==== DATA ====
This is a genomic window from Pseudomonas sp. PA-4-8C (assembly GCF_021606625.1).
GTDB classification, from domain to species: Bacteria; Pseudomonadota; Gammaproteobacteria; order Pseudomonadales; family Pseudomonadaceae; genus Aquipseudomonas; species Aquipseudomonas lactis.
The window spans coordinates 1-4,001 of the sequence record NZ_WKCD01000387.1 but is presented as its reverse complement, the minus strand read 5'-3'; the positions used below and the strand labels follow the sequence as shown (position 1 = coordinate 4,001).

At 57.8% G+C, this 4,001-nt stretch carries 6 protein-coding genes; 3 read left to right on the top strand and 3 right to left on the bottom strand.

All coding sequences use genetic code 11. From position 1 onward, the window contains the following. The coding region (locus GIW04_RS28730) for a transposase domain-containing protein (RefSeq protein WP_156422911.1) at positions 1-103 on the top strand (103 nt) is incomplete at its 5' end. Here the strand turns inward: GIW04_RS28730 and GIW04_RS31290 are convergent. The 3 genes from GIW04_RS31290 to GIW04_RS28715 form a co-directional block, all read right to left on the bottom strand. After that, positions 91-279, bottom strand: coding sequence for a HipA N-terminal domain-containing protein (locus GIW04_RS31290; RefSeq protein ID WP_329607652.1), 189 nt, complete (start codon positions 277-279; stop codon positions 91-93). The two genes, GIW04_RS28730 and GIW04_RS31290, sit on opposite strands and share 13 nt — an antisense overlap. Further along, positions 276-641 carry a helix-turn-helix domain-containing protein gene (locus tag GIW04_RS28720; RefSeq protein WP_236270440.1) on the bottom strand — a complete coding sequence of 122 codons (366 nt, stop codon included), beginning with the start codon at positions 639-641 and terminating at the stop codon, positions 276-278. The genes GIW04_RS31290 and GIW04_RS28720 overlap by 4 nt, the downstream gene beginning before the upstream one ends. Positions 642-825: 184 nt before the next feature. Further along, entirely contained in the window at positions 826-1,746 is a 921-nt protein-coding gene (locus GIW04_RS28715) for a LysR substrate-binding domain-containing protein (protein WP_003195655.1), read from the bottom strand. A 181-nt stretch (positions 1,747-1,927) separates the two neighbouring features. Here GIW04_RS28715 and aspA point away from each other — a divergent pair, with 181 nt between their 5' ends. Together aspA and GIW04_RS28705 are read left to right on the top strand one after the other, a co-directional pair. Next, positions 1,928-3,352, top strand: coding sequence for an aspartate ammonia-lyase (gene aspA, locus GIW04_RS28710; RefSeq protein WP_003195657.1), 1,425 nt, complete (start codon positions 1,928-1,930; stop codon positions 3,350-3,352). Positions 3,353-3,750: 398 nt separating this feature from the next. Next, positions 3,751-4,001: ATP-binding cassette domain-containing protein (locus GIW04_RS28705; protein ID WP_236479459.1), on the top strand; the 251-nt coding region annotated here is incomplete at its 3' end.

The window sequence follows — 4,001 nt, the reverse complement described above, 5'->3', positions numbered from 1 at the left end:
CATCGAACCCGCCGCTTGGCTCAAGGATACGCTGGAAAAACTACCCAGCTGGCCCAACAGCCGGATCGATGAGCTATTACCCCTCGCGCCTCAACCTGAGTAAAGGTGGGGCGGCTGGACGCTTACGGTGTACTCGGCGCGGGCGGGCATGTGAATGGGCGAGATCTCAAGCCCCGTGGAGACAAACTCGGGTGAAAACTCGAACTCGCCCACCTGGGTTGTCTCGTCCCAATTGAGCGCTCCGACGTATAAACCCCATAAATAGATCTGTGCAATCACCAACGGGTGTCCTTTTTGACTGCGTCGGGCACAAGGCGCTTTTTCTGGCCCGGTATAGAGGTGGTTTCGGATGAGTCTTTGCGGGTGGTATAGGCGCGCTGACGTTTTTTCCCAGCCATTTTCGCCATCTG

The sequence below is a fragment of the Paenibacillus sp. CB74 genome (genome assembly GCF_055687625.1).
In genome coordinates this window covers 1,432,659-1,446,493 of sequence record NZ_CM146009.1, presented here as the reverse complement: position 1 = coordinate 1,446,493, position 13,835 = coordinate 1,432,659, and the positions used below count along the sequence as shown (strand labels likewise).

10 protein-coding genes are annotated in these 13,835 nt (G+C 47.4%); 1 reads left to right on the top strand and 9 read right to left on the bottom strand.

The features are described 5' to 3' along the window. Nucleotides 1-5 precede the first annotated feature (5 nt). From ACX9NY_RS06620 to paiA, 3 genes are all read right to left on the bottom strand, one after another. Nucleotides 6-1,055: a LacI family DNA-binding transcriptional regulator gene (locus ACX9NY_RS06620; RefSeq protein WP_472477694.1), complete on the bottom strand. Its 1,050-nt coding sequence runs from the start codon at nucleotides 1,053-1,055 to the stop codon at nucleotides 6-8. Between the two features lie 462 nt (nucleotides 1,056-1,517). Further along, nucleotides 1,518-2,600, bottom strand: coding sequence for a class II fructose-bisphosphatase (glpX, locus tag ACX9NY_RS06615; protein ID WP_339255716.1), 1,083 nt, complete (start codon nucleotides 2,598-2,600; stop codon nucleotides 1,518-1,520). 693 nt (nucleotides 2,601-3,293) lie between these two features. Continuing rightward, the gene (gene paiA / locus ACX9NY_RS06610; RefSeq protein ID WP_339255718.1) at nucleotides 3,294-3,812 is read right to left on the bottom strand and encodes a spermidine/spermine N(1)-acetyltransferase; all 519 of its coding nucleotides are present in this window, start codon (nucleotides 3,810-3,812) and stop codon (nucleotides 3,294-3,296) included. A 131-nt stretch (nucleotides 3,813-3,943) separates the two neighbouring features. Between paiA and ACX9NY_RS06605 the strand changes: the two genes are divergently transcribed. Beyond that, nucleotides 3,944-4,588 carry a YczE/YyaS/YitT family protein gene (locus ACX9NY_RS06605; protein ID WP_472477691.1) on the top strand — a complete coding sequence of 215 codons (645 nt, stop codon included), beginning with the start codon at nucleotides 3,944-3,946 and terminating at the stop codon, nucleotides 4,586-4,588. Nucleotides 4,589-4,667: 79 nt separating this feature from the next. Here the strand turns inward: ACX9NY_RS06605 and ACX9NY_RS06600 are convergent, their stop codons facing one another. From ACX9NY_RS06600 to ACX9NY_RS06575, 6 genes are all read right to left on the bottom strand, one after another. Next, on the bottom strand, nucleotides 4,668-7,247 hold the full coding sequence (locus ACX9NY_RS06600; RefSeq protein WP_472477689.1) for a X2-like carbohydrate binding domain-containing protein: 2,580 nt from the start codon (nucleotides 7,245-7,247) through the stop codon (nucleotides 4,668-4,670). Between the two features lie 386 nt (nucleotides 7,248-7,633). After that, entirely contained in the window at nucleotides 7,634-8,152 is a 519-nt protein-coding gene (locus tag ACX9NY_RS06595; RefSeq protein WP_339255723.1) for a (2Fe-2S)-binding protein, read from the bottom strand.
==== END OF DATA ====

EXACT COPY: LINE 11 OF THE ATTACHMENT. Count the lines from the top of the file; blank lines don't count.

The features are described 5' to 3' along the window. Nucleotides 1-5 precede the first annotated feature (5 nt). From ACX9NY_RS06620 to paiA, 3 genes are all read right to left on the bottom strand, one after another. Nucleotides 6-1,055: a LacI family DNA-binding transcriptional regulator gene (locus ACX9NY_RS06620; RefSeq protein WP_472477694.1), complete on the bottom strand. Its 1,050-nt coding sequence runs from the start codon at nucleotides 1,053-1,055 to the stop codon at nucleotides 6-8. Between the two features lie 462 nt (nucleotides 1,056-1,517). Further along, nucleotides 1,518-2,600, bottom strand: coding sequence for a class II fructose-bisphosphatase (glpX, locus tag ACX9NY_RS06615; protein ID WP_339255716.1), 1,083 nt, complete (start codon nucleotides 2,598-2,600; stop codon nucleotides 1,518-1,520). 693 nt (nucleotides 2,601-3,293) lie between these two features. Continuing rightward, the gene (gene paiA / locus ACX9NY_RS06610; RefSeq protein ID WP_339255718.1) at nucleotides 3,294-3,812 is read right to left on the bottom strand and encodes a spermidine/spermine N(1)-acetyltransferase; all 519 of its coding nucleotides are present in this window, start codon (nucleotides 3,810-3,812) and stop codon (nucleotides 3,294-3,296) included. A 131-nt stretch (nucleotides 3,813-3,943) separates the two neighbouring features. Between paiA and ACX9NY_RS06605 the strand changes: the two genes are divergently transcribed. Beyond that, nucleotides 3,944-4,588 carry a YczE/YyaS/YitT family protein gene (locus ACX9NY_RS06605; protein ID WP_472477691.1) on the top strand — a complete coding sequence of 215 codons (645 nt, stop codon included), beginning with the start codon at nucleotides 3,944-3,946 and terminating at the stop codon, nucleotides 4,586-4,588. Nucleotides 4,589-4,667: 79 nt separating this feature from the next. Here the strand turns inward: ACX9NY_RS06605 and ACX9NY_RS06600 are convergent, their stop codons facing one another. From ACX9NY_RS06600 to ACX9NY_RS06575, 6 genes are all read right to left on the bottom strand, one after another. Next, on the bottom strand, nucleotides 4,668-7,247 hold the full coding sequence (locus ACX9NY_RS06600; RefSeq protein WP_472477689.1) for a X2-like carbohydrate binding domain-containing protein: 2,580 nt from the start codon (nucleotides 7,245-7,247) through the stop codon (nucleotides 4,668-4,670). Between the two features lie 386 nt (nucleotides 7,248-7,633). After that, entirely contained in the window at nucleotides 7,634-8,152 is a 519-nt protein-coding gene (locus tag ACX9NY_RS06595; RefSeq protein WP_339255723.1) for a (2Fe-2S)-binding protein, read from the bottom strand.